UK-based banking group Barclays says the main reason it needed a new pension arrangement was to bring its pension strategy in line with its overall strategy as an employer and to balance better the responsibilities of both parties in the employee/employer relationship. Moreover, Barclays believes pensions and benefits are vital to the delivery of two cornerstones of its ‘people policy’. Firstly, there is the principle of equality and diversity, which says a content, diverse and safe workforce underpins the group’s commercial success and as such Barclays seeks to respect and cater for the rights and beliefs of all its employees whilst providing proper support, rewards and training opportunities. The second cornerstone concerns money expertise, for which Barclays has adopted a long-term internal strategy to develop people’s awareness and ability to manage their own finances.
Barclays says it identified an opportunity for improvement in its pension provision after a review of the Barclays UK Retirement Fund, which operated a defined contribution (DC) scheme for new employees, revealed it was unlikely to give its 25,000 members the pensions that had been forecast when the scheme was introduced. There were two reasons for this. The level of member contributions was considered too low, with only 30% making voluntary contributions and thus taking full advantage of contribution matching offered by Barclays. Then the recent volatility of investments highlighted the vulnerability of people’s DC pensions to the stock markets, making it all the harder to plan for retirement.
So the objectives of the improvement were set such that Barclays would assume some of the risk with its employees, who in turn would share some of the cost with Barclays and people would be empowered with flexibility and choice over their finances for retirement. So the existing DC scheme was replaced by ‘Afterwork’, a new scheme with an innovative structure that sought to provide greater security and share the risk. To achieve this, it uses a credit account to offer a level of certainty and guarantee in members’ pension pots with a cash balance (defined benefit) arrangement, with 20% of the pensionable salary being added to the value of the account at age 60. Moreover, the credit account ensures the pension will not go down and it will be revalued each year to protect against inflation. There may also be further investment-related increases at the discretion of Barclays. Finally, members purchase an annuity at retirement either through Barclays or a third party.
Barclays says one of the main advantages of Afterwork is that is offers the best of both worlds, since it offers an additional optional DC investment account on top of the credit account. So in purchasing retirement benefits, members have flexibility and options. They may purchase a pension at Barclays at a preferential rate, they have the choice of single or joint life protection, they are protected against inflation and they can receive tax-free cash. They can even get the state second pension since Afterwork is contracted into this scheme.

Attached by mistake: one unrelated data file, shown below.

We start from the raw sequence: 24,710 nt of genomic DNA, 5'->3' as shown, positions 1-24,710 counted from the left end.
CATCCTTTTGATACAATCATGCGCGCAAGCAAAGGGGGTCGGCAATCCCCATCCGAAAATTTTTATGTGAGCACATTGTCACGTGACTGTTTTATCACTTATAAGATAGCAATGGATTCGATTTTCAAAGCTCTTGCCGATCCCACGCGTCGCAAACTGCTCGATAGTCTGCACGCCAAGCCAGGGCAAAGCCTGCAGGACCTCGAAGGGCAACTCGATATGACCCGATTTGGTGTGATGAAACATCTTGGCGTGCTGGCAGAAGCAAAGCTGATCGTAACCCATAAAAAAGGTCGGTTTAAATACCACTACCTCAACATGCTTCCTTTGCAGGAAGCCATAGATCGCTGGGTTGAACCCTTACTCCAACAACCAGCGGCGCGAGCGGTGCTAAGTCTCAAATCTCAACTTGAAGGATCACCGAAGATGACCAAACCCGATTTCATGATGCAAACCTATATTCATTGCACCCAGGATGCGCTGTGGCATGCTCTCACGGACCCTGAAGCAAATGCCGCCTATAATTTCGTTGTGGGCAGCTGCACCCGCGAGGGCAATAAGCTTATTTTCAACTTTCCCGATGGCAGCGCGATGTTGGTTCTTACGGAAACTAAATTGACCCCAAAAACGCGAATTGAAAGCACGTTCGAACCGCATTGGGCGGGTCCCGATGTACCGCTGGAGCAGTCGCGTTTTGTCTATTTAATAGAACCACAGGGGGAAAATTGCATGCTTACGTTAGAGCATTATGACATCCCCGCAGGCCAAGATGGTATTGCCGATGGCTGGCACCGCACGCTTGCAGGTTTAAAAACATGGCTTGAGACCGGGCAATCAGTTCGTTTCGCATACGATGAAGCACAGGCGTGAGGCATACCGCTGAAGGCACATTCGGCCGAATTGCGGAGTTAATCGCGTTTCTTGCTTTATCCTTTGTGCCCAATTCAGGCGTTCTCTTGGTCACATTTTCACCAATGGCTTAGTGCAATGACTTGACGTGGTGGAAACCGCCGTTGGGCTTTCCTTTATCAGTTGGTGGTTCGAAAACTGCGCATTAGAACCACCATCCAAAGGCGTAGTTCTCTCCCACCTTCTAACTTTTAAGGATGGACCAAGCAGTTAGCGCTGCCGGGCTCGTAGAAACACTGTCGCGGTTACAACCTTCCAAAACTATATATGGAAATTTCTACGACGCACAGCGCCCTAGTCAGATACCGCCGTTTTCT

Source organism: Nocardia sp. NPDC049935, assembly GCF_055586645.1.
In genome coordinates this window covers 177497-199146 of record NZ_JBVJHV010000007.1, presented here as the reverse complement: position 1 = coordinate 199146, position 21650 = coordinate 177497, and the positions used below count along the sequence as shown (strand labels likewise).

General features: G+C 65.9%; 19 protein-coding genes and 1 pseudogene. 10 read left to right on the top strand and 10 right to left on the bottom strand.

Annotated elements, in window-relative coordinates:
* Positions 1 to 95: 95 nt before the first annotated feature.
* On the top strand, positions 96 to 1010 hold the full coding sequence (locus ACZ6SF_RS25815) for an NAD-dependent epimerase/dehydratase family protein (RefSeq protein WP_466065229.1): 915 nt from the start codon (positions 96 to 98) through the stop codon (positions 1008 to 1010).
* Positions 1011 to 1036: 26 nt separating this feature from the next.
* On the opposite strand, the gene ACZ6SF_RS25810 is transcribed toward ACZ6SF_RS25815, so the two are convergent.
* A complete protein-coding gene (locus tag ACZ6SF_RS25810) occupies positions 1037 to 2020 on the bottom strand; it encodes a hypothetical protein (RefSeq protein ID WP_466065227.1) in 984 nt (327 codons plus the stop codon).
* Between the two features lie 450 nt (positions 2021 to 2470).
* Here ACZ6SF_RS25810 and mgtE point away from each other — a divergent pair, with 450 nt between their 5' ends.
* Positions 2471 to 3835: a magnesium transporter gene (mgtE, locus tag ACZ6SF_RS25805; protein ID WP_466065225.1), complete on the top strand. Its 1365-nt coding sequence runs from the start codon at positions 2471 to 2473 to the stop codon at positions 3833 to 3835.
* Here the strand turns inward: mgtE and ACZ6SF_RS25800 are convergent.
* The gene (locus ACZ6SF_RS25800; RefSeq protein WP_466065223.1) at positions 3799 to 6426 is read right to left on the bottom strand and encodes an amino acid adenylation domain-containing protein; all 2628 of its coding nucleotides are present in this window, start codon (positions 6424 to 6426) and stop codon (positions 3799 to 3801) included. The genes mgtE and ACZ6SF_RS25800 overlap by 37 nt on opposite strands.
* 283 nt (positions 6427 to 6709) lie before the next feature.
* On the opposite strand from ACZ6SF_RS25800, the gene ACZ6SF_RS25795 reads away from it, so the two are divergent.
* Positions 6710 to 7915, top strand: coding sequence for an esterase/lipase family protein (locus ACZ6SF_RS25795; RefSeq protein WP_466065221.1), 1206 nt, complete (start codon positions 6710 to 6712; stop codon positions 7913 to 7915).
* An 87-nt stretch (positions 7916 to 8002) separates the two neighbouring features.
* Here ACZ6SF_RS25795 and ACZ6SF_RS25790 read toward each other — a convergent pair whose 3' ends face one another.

Afterwork is a contributory arrangement and this helps spread the costs with the added incentive to make voluntary extra contributions. Additionally, Barclays has come up with two low-cost joining options to resolve the problem that most of the ex-DC members didn’t contribute and they might feel uncomfortable with the compulsory 3% contributions rate for the credit account. The first is a phased terms option scheme, where members pay nothing to begin with and reduced credits of 14% of pensionable salary are made each month to their credit accounts. Credits are increased each year till they become full members. The second is a reduced terms option, whereby members are not obliged to contribute but receive credits of just 10% of their pensionable salary each year on an indefinite basis.
The action taken by the 25,000 members in the transition period endorses the new arrangement as they recognise the gains to be made sharing costs with Barclays, a greater sense of security and understand the importance of saving what they can afford.
Overall, 95% opted to join the credit account completely, with 75% of these also electing to contribute to the investment account. The number of members electing to make pension contributions increased by 71% and the average level of contributions rose from 3.5% to 5% of pensionable salary.
Highlights and achievements
Born out of the need to address the problems posed by the vulnerability of defined contribution schemes in recent times and low member contribution rate, Barclays new pension arrangement successfully opens the pensions spectrum to the 25,000 former DC members and offers them a well-structured hybrid scheme that guarantees them a sizeable pension pot. The individual credit and top-up investment account schemes offer maximised savings potential. The innovative, attractive joining scheme and tax-free cash incentives are further proof of Barclays’ commitment to educating its employees and meeting them halfway.
Adopting a long-term internal strategy to develop people’s awareness and encourage them to save more for their retirement has borne fruit in the high take-up rate reported for the new model, called Afterwork, which has seen almost all of them join the new credit account scheme. Furthermore, three quarters of these are also contributing to the investment account. In addition, the numbers wishing to make voluntary contributions has significantly risen, as has the actual average level of contribution.